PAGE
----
Leon Company Review

January 12, 2017

Welcome to the Leon company review. In this series of company review articles, we put the spotlight on businesses that we think are doing ambitious and honorable things for the environment. These features will cover things like corporate social responsibility, sustainability, green credentials, carbon reduction measures, recycling, reuse and reduction efforts, supply chain responsibility, and more.

If you are not familiar with Leon, it is a chain of 53 restaurants serving healthy and ethical fast food. You may find them around London, in airports and train stations, and in major cities around the UK, as well as in Amsterdam. The whole reason behind the company’s success has been answering the question ‘Why can’t fast food be good food?’. We felt their policies and journey make them perfect for our spotlight.




Score: 16%

The following words have been taken from Leon’s website, and they are exactly what we like to hear from progressive businesses: ‘We, as do we all, rely on the natural world for our health, happiness and our business so it makes sense we are kind to the planet. The restaurant industry has a big impact, as almost half of what British people spend on food, is with restaurants. So we can make environmental problems worse, or we can work to find ways of reducing our environmental impact and inspire our extended family of food growers and producers to to do the same.’ As you will see throughout this company review, their focus is on three areas: Food sourcing & Coffee Waste & Packaging People & Property Their sustainable food mission has led them down some very interesting routes, such as: Procuring raw and organic honey from Hilltop in Montgomeryshire, Wales. Sourcing line-caught Icelandic cod. Buying salmon from Scotland’s oldest independent salmon farm, where all the work is done by hand and no nasty chemicals or growth agents are used. Finding nitrate-free chorizo in Catalonia. Minimising the number of fresh food delivery suppliers for each restaurant to just 3. Increasing the percentage of meat-free dishes on the menu to 65%. Increasing the percentage of vegan dishes on the menu to 31%.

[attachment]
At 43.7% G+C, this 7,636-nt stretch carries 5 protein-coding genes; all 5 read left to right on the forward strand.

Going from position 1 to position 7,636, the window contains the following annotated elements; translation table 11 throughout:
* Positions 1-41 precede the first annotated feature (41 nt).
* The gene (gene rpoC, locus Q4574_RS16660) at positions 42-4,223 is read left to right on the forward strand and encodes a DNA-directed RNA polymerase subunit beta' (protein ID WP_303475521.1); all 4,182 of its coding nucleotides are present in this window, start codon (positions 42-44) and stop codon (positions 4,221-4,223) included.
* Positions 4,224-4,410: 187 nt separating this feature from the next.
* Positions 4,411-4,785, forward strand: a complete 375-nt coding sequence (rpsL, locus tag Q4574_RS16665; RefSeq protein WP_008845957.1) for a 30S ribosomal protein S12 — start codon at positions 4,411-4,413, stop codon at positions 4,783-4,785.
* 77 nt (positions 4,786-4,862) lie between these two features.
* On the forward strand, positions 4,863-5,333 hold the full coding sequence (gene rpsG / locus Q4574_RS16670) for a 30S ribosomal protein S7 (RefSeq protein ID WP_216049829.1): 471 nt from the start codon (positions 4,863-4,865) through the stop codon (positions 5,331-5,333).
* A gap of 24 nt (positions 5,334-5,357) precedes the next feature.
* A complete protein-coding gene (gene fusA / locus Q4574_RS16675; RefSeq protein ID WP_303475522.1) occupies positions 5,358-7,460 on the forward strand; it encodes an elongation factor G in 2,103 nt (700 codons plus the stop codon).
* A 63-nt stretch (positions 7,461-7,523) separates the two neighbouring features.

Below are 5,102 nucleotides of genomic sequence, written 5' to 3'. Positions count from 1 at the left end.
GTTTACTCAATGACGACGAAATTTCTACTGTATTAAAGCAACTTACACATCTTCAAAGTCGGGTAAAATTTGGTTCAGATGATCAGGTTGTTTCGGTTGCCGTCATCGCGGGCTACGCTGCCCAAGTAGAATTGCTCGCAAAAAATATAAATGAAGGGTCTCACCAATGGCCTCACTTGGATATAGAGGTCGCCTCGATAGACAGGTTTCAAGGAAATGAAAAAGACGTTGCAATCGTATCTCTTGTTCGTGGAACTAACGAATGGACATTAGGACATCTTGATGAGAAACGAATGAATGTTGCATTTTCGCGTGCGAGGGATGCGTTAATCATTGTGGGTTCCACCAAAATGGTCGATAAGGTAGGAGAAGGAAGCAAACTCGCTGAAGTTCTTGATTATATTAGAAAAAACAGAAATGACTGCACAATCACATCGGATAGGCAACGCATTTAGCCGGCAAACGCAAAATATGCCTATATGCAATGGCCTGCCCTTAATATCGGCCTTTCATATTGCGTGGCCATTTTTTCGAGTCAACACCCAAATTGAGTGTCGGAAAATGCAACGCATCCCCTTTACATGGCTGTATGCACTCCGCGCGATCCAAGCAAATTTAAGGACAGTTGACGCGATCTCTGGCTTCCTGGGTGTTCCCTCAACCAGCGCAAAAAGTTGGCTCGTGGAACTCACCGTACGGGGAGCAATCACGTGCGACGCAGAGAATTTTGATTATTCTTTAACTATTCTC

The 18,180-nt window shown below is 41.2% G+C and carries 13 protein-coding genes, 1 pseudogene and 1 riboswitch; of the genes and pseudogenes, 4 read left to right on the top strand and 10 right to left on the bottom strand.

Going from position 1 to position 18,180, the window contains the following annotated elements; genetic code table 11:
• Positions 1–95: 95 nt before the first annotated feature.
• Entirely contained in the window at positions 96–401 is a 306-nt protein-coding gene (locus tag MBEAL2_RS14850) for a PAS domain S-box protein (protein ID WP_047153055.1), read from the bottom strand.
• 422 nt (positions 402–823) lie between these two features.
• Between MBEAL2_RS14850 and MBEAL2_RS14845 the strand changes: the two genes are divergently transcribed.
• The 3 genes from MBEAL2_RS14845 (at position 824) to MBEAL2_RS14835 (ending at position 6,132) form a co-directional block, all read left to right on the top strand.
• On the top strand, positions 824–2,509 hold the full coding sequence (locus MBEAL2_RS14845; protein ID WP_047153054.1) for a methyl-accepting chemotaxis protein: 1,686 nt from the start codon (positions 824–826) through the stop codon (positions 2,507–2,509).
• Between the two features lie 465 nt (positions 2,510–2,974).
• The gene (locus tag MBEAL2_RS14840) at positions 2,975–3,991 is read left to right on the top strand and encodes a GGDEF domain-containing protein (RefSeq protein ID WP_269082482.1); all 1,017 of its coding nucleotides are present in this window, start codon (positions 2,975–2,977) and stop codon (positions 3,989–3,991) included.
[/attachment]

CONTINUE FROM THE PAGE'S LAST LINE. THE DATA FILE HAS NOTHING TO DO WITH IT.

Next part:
Green Credentials

Score: 15%

Founding member of the Sustainable Restaurant Association (SRA). Winner of the 2017 Raymond Blanc Sustainability Hero award at the ‘Food Made Good’ awards. 53 stores all powered by green energy From our research, we resolve that Leon care more about doing good and being responsible out of their code of honour, than they do about joining green schemes and projects. There’s something admirable about this, although it does reduce international awareness of their work.

Corporate Social Responsibility Test

Score: 13%

15% Discount for NHS and students 0.1% gender pay gap Sourcing their coffee beans from organic, pesticide-free, World Land Trust certified properties.  Big bonus marks given for the 0.1% gender pay gap. The transparency behind this report was phenomenal, and can be read here. It’s refreshing to see a business be so open about this subject, and it begs the question, why don’t more of our favourite brands approach it?

Carbon Footprint

Score: 18%

In 2017, Leon partnered with Opus Energy to ensure that all of their stores were being 100% powered by green energy. This energy is comprised of wind, solar, hydro and anaerobic digestion. They also went to the trouble of switching to LED bulbs and energy efficient appliances in every restaurant. In recent years they made the switch to sourcing chicken from Red Tractor farms, which has a lower carbon footprint than free-range.  Deliveries of food to the premises are now being made at night when there is less traffic, so that drivers can take the most direct and economical route, saving needless carbon from being emitted into the environment. 

Recycling, Reuse, Reduction

Score: 18%

One thing Leon does to reduce food waste is to redirect the excess to anaerobic digestion plants, to help create green energy, and since they are using green energy themselves, they’ve got a nice little loop. On a day-to-day basis, they are trying to minimise food waste wherever possible, such as by turning excess chips into hash brown bites, and by using the morning’s leftover eggs to help make the lunch dishes. In early 2018, they took the bold decision to switch from plastic cutlery and straws, moving towards biodegradable versions. They didn’t want to create further wastage though, so each store cannot switch over until they’ve used their existing stock.  Takeaway drinks cups are biodegradable, compostable, and recyclable. The chain also sells their own reusable cups made from bamboo, and any customer who brings their own cup gets a 30p discount on their drink. The chain claims to be zero-to-landfill ‘where possible’ in all of their contracts, as well as recycling every resource, and redirecting their coffee waste to Bio-bean to turn into energy. 

Total Eco Score

Score: 80%